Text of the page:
But Don’t Just Take Our Word For It:
“Actons provided an excellent service and advice to me.”
“The team was very commercial in their appraisal as to what would be the best outcome in a messy and complicated situation.”
“The team provided a considered and balanced view without which I am certain we would not have managed to achieve a constructive outcome.”
When are shareholder disputes likely to occur?
Shareholder disputes may arise in several ways. Common reasons are usually around disagreements on the direction of the company; lack of performance by certain directors; level of remuneration for directors; lack of dividend payments; or failure to comply with directors’ duties.
How are shareholder disputes resolved?
How quickly a dispute can be resolved will depend on the circumstances. Generally, it can take between 18 - 24 months from a claim being issued at court to reach trial. However, disputes can be resolved much sooner than that, with mechanisms such as Without Prejudice correspondence and mediations being prudent ways to resolve disputes sooner.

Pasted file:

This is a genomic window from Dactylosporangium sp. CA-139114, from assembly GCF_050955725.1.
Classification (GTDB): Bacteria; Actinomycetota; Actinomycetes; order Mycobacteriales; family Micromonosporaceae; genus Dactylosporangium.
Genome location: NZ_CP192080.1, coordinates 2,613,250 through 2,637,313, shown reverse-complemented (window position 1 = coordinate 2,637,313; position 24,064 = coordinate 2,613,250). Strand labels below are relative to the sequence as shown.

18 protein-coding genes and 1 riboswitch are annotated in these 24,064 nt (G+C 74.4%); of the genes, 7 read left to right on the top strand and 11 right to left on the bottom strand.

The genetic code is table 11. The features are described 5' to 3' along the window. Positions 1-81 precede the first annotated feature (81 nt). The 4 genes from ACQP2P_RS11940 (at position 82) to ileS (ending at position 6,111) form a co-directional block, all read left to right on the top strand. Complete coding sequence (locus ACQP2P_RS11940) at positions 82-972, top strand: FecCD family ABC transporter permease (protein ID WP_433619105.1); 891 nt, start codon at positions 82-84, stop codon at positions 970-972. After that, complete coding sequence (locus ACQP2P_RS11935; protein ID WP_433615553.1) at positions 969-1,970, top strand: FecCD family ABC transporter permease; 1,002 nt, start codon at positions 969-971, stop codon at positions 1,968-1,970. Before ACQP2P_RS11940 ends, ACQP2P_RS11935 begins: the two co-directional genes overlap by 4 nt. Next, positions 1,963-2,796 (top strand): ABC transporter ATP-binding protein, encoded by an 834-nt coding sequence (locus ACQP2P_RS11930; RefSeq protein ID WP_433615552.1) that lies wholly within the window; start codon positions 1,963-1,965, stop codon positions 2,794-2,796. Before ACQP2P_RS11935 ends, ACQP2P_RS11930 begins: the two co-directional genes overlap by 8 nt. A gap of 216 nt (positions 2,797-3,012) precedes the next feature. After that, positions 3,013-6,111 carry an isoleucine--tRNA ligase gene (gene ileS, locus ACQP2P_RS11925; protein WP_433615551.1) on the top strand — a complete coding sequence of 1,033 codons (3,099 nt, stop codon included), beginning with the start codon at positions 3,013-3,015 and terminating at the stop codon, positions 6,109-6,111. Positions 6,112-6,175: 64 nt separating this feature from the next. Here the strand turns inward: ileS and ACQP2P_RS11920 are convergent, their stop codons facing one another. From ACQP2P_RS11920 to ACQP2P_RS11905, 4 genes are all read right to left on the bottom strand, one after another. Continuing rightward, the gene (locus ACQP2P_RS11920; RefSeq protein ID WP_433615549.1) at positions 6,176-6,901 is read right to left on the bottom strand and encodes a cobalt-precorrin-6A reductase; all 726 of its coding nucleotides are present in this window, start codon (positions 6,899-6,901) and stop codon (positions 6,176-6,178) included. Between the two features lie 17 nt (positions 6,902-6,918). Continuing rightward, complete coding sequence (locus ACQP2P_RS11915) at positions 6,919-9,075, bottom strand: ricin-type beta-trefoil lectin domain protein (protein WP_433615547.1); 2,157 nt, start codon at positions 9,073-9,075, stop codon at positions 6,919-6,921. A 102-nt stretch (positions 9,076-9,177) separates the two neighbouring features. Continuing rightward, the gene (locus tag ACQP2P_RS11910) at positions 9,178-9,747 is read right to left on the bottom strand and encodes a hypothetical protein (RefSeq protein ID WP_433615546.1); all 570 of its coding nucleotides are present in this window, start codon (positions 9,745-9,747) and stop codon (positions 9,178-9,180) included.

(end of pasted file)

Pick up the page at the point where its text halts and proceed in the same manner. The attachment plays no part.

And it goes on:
What legal rights do shareholders have?
Shareholders are generally entitled to: vote and attend general meetings; receive dividends; inspect company information and the right to sue for wrongful acts. However, shareholders’ rights will depend on the rights or limitations attached to their shares under the company’s articles. There may also be a shareholders agreement in place which can be relevant.
Can shareholders overrule directors?
As a general rule directors are responsible for the day-to-day conduct and decision-making of the company. How a director is appointed or removed will depend upon the company’s articles of association, but it is likely that shareholders will be able to remove a director by way of ordinary resolution (with approval of more than 50% of the shareholding). Shareholders can also bring a derivative claim in the name of the company against directors, if the directors breach their duties and cause a loss to the company.
The Legal 500 2023: Commercial Litigation – Nottingham & Derby"Actons’ client base is primarily made up of national SMEs and includes a number of international companies. ‘Solid, sensible and reliable’ Gordan Monaghan, who was promoted to director in April 2021 and heads up the practice since September 2022, has a focus on shareholder disputes and gives clients a ‘reassuring feeling that they are being well looked after’."
The Legal 500 2021: Commercial Litigation – Nottingham & Derby
"Actons' ‘responsive’ department provides ‘good commercial knowledge’ and handles a broad spread of commercial litigation for a clientele that includes international companies as well as SMEs and individuals."The Legal 500 2018 (Commercial Litigation (Notts & Derby))
"Actons’ ‘very professional and knowledgeable’ team"The Legal 500
"The 'highly professional' seven-fee-earner team at Actons handles a broad spectrum of cases, including matters with multi-jurisdictional elements."The Legal 500